Once upon a time, I used to go to nightclubs. By which I mean establishments with a ‘disc jockey’, as I believe they’re known, who mixes different musical items together in a seamless progression of beats, soaring vocals and, because a lot of this happened in the 1990s, incredibly crappy synths.
Once upon a time, I could wear a t-shirt, cargo pants with an abundance of convenient pockets, and suede sneakers, and be considered adequately dressed to enter a licensed premises. And once upon a time, despite the licensed nature of said premises, it was clear that the vast majority of other patrons were instead choosing to obtain their intoxicants from helpful private contractors.
Nowadays, largely empty weekends spread out before me, and I wonder whether I might be able to go out somewhere to listen to a bit of music and have what used to be called a ‘boogie’. Sure, in my case, that means my body jerking spasmodically at intervals which bear only the faintest resemblance to the beat. Still, I’m having fun, even if my flailing limbs pose an injury risk to others.
The problem is, I’ve no idea where to go. I made a rare visit to a proper young-people nightclub a few years ago, but I didn’t really know or relate to any of the music, with the dubstep beats or whatever they’re called.
Yes, I know that sentence makes me sound middle-aged – which was another problem. Being 20 years older than most patrons made me feel both ancient and creepy, and that was far from relaxing. Plus, the whole thing started well after my bedtime.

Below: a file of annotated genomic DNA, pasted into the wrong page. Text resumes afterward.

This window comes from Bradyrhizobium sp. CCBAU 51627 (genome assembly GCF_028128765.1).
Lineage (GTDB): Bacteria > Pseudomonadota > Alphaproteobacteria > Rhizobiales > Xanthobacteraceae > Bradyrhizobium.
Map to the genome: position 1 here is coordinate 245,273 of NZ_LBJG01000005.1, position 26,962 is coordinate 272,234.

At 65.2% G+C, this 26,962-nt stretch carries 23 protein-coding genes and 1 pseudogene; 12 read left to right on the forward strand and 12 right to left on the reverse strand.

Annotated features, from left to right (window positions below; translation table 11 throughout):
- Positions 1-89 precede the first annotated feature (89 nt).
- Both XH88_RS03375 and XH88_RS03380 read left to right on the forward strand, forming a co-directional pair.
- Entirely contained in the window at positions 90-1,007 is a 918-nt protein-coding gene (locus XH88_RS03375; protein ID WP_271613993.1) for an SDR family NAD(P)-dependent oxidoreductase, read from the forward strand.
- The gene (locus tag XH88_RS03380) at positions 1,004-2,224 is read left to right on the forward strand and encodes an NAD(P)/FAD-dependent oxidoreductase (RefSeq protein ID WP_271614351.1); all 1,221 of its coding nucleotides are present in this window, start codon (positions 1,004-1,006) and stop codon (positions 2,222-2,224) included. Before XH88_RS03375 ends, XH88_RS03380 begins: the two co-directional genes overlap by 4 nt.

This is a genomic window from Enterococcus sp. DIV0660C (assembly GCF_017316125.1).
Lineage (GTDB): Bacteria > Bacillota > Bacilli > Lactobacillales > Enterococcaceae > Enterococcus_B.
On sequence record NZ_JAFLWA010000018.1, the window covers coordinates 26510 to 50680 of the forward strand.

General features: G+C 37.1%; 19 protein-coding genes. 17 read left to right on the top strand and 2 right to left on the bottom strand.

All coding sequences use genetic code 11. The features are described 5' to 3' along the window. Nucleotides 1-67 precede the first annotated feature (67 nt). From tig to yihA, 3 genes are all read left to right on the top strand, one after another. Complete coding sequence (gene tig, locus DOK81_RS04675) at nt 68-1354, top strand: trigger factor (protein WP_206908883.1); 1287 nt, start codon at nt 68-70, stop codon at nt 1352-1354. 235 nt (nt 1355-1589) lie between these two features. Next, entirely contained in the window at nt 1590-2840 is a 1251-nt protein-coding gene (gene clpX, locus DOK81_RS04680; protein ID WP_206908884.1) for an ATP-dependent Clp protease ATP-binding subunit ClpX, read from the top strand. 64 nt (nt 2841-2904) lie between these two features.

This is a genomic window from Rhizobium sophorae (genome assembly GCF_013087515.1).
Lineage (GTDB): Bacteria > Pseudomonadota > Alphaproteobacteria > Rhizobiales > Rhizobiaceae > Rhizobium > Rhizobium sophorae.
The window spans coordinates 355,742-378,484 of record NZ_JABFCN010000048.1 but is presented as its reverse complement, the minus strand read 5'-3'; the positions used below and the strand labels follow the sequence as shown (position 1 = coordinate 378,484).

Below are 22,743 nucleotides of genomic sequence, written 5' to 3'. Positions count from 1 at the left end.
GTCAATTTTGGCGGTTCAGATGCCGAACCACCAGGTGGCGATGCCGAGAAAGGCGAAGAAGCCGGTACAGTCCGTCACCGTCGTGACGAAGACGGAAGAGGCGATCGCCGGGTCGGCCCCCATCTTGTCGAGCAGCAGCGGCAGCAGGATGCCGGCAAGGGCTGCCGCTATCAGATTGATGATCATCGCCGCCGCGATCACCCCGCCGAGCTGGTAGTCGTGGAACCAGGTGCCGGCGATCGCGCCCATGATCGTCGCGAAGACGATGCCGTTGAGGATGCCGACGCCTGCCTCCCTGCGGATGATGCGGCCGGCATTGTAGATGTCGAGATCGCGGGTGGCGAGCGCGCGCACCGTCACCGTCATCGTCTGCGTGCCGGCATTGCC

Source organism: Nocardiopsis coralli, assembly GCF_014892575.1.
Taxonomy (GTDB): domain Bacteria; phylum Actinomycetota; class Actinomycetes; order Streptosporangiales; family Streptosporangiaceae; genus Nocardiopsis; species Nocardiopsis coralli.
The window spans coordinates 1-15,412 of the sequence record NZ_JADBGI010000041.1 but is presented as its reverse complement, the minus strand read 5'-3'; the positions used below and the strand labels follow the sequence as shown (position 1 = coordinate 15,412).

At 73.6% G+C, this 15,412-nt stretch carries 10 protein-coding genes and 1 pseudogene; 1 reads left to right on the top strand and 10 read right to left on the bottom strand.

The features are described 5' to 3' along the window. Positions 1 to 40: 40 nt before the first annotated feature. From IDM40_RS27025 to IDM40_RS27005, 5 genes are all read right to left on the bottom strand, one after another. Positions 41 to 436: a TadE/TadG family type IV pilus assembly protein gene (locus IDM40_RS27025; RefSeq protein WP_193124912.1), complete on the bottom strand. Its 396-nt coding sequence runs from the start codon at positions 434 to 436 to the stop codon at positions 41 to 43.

What we need is a nightclub suitable for people a few years either side of 40, where we can all gyrate badly together, pretend that ‘Sing It Back’ by Moloko is still the height of dancefloor cool, and expressly forbid the music of Flo Rida.
This nightclub for the aged should be absolutely pumping by 9pm, and wind up by about 12.30 or 1 so people can get home and relieve their babysitters. It should have fancy cocktails made with huge sticks because we still think that’s the coolest thing imaginable, as well as a range of overpriced bottles of water for nostalgia purposes.
What’s more, there should be absolutely no drugs besides our prescription pain medication. Because honestly, we’re too old, and it’s undignified. We’ll be drooling of our own accord before long, I promise you.
The lighting should be extremely dim and flattering to increasingly wizened faces, and there should be a range of soundproof seating areas where people can have a decent conversation without any interruptions from that doof-doof-doof stuff we were dancing to at the beginning of the night, when we had energy. Plus we’ll need a fully-equipped First Aid station with a defibrillator, as well as a few physios for when we sprain a muscle on the dancefloor.
Back in the day, one would never dream of arriving at a nightclub before midnight. Nobody was there, and it suggested you didn’t have a long list of earlier engagements. Whereas nowadays, let’s not kid ourselves – it’s a minor miracle if people of my age are out past one. While many have protested against the impact of Sydney’s lockout laws which kick in at 1.30, the embarrassing truth is that I’ve never been in a situation where I wanted to get into a venue after the lockout began.